Limerick city centre is where you’ll find most of the main cultural attractions including the Hunt Museum, Lime Tree Theatre and Limerick City Gallery of Art, a contemporary Irish gallery and museum which is run by the city council. On the same street you’ll find a spa townhouse hotel and there are several boutique hotels, three to five star rated, in the surrounding streets. Staying in the centre of Limerick means you’re well placed to walk to all the main attractions, you can shop until you drop in O’Connell Street and the Milk Market and enjoy a siesta before you go out again for dinner, drinks and night-time entertainment.
Cultural Breaks in Limerick City
Limerick City Gallery of Art is the largest contemporary art gallery in mid-west Ireland and located in a Romanesque Carnegie building in Pery Square, the city’s pretty Georgian Quarter. The building was constructed in 1906 and was originally a museum and Carnegie library funded by Andrew Carnegie (1835-1919), before being taken over in 1936 by a group of prominent Limerick people and expanded to become the museum you see today. In 1985, it took over the entire Carnegie building and now hosts a permanent collection of over 831 local and international works from the 18th to 21st century, as well as the National Collection of Contemporary Drawing and the Michael O’Connor International Poster Collection.
Modern Art in Limerick City
The gallery has recently undergone a makeover with a new glass-walled sculpture gallery that overlooks People’s Park and a social space and cafe called Zest to encourage conversations around art. It is a beautiful gallery of architectural and social importance with a strong emphasis on education, talks and workshops throughout the year. Open daily, it’s also free to enter as it is funded by the city council and the Department of Arts, Heritage and the Gaeltacht. It has ever-changing exhibitions with work by artists including Sean Keating, Paul Henry, Sir William Orpen, John Shinnors, Jack Yeats and Grace Henry.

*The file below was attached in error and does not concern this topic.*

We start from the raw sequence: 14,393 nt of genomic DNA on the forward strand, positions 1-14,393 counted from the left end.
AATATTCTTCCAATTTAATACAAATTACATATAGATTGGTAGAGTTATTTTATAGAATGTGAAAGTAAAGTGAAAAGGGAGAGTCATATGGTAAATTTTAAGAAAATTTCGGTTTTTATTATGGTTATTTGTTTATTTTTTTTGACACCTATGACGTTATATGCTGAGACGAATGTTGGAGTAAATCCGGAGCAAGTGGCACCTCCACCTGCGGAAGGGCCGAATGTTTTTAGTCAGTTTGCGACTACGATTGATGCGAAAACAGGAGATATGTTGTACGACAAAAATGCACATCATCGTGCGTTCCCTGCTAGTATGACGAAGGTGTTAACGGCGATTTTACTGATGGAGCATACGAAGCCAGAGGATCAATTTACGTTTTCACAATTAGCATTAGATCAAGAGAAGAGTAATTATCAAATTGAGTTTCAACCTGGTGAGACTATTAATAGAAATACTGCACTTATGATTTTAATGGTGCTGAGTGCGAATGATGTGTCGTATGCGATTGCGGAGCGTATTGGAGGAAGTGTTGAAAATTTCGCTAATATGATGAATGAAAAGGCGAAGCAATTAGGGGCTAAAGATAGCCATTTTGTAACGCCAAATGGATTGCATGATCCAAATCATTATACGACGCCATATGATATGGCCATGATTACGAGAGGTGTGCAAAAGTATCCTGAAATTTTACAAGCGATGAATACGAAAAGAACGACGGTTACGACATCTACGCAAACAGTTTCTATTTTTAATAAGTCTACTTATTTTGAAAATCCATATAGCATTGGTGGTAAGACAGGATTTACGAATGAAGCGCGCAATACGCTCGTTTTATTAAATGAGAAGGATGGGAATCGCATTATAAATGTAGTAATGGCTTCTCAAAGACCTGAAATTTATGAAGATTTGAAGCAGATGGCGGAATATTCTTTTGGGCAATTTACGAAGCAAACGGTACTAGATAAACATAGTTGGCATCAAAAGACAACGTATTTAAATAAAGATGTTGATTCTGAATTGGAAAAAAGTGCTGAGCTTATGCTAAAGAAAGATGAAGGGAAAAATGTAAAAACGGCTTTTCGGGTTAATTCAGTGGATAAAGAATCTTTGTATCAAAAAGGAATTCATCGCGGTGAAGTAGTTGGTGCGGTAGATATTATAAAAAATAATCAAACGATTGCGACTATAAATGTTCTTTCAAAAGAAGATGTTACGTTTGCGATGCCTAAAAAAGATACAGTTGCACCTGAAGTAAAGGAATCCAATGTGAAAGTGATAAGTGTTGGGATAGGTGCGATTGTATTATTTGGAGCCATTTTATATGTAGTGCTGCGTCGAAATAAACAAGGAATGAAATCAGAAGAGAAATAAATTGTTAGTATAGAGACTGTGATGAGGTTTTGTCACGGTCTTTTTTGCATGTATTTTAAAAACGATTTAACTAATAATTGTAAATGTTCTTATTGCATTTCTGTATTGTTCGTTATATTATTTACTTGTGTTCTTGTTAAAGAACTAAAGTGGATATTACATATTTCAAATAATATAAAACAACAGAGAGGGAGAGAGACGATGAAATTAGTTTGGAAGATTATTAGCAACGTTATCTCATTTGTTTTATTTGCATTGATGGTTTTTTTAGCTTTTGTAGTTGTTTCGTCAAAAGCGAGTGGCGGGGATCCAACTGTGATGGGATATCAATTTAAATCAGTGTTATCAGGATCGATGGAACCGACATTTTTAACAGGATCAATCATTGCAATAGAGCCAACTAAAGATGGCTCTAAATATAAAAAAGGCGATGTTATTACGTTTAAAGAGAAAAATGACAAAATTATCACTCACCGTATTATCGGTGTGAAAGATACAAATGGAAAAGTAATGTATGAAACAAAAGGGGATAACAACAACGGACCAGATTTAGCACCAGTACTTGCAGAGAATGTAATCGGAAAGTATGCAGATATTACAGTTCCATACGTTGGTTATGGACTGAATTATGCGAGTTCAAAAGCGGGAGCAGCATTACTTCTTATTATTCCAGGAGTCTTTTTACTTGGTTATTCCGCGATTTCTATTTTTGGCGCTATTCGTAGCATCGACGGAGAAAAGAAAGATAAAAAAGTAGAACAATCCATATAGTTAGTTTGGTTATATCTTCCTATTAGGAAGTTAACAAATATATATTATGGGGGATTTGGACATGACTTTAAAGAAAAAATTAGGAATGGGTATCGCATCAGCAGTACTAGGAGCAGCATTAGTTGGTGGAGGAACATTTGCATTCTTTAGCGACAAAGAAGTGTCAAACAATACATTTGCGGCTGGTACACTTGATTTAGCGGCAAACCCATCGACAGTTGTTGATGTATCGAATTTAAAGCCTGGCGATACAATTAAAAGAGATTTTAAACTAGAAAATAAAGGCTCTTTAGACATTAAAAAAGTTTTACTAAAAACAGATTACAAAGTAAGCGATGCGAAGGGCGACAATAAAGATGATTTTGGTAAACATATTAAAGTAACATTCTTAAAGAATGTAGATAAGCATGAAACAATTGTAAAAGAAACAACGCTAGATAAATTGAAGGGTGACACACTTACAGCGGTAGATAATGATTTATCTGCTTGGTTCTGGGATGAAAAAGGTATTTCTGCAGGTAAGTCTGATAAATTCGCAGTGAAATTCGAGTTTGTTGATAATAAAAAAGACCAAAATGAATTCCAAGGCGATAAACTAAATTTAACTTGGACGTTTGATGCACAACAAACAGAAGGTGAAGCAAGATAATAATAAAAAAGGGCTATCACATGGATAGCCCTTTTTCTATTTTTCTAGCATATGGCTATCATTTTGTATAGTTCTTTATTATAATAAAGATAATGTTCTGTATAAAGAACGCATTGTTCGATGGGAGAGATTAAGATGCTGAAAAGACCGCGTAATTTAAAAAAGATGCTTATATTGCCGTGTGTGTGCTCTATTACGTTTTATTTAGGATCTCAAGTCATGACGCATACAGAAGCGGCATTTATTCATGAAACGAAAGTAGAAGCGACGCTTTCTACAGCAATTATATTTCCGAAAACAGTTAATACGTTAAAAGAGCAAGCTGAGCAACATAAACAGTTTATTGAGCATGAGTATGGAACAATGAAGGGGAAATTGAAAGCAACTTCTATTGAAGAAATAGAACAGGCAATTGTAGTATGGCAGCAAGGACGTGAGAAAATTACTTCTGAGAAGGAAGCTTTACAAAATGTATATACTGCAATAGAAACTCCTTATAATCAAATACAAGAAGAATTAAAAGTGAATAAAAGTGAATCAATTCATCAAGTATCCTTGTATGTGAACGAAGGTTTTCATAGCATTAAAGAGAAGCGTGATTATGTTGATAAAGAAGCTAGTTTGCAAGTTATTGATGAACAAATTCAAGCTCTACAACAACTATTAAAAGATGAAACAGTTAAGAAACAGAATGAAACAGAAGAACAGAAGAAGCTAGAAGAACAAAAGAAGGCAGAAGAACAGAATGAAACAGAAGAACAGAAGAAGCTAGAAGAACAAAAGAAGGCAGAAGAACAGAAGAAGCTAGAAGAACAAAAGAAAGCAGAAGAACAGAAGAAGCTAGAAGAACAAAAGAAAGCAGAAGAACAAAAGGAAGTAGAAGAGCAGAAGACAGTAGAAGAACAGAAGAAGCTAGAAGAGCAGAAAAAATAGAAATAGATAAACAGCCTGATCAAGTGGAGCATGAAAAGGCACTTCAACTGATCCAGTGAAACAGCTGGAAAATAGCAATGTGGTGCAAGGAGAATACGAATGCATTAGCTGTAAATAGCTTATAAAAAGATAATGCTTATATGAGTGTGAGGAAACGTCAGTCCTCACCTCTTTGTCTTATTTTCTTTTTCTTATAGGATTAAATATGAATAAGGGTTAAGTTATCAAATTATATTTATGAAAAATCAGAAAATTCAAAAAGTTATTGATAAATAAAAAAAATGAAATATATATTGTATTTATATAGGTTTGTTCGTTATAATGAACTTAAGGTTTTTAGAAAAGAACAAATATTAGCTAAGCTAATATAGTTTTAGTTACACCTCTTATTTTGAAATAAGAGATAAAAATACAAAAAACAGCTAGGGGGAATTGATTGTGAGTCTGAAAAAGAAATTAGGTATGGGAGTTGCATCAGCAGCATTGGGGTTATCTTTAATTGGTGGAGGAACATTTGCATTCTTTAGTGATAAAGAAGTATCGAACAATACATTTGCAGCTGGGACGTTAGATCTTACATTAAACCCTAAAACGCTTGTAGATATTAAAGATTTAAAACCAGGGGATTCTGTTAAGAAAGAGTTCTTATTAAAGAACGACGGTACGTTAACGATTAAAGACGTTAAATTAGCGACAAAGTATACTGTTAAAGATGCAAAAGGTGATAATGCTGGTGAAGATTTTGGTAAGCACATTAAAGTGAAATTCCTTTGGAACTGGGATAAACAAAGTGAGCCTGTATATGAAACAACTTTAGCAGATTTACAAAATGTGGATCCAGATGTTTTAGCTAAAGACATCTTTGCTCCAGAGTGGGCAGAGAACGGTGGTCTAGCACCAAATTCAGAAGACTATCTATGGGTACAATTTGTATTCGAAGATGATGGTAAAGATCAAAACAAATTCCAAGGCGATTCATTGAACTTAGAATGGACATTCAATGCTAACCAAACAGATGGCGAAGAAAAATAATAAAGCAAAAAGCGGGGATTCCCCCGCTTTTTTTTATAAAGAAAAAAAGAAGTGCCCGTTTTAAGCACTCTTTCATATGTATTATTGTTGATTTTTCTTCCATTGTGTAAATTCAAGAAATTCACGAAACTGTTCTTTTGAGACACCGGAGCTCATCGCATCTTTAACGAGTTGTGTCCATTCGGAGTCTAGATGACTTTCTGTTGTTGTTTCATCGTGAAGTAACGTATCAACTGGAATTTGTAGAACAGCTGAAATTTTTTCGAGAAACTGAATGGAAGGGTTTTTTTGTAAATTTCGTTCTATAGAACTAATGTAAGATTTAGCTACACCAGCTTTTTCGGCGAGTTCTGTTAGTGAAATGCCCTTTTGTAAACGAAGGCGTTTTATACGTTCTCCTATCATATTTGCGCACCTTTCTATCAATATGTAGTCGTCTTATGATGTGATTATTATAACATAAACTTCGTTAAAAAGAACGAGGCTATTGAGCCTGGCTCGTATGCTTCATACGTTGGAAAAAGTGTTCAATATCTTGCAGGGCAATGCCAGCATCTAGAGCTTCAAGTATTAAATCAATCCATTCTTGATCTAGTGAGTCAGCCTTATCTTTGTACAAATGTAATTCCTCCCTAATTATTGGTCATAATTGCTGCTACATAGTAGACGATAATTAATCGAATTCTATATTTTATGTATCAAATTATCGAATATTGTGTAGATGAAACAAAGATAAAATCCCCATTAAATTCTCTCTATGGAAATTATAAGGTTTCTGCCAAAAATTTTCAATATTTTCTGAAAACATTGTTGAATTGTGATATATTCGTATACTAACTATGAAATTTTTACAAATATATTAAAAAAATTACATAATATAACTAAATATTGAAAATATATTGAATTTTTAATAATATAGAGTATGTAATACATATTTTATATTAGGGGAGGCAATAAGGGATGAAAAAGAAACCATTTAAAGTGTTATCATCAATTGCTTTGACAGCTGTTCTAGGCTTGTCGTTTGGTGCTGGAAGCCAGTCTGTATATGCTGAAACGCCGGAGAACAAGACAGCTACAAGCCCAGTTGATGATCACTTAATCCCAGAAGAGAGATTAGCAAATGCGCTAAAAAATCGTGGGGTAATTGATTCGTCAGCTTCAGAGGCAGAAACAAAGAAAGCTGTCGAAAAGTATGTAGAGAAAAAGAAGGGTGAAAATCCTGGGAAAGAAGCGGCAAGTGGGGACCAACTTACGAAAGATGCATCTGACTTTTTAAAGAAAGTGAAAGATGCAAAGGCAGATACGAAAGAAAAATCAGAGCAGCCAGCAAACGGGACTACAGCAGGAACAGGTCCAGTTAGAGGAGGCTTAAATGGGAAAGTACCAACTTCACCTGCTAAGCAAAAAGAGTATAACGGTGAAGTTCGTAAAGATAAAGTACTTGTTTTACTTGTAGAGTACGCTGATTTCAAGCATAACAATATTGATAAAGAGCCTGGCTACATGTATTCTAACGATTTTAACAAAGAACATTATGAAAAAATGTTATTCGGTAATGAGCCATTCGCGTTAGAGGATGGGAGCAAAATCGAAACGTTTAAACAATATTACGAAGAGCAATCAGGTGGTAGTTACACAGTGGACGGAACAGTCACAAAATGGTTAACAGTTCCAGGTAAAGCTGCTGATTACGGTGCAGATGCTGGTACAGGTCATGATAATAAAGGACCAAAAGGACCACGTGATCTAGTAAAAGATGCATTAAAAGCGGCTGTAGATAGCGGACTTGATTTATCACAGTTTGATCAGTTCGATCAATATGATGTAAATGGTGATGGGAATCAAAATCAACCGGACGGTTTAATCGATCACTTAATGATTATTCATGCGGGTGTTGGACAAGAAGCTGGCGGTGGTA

Arts Festivals in Limerick City
Every two years the gallery hosts a biennial called EV+A (Exhibition of Visual Arts) which involves selected local artists who exhibit their work around the gallery and city centre. The aim is to educate and share art among the people and it programmes an educational range of events for all of the family to complement the main exhibitions each season. It’s an exciting time for the city and gives locals a chance to express themselves as people of “a vivid imagination”, as Sean Keating famously described them. EV+A is a popular event on the cultural calendar so it’s worth planning your accommodation well in advance if you plan to see it.
There is a good choice of boutique, three to five star hotels and Georgian townhouse style accommodation in and around Pery Square and the Georgian Quarter. From there you can explore the various art galleries, museums, churches, theatres and parks and shop for something unusual in the independent boutiques off O’Connell Street.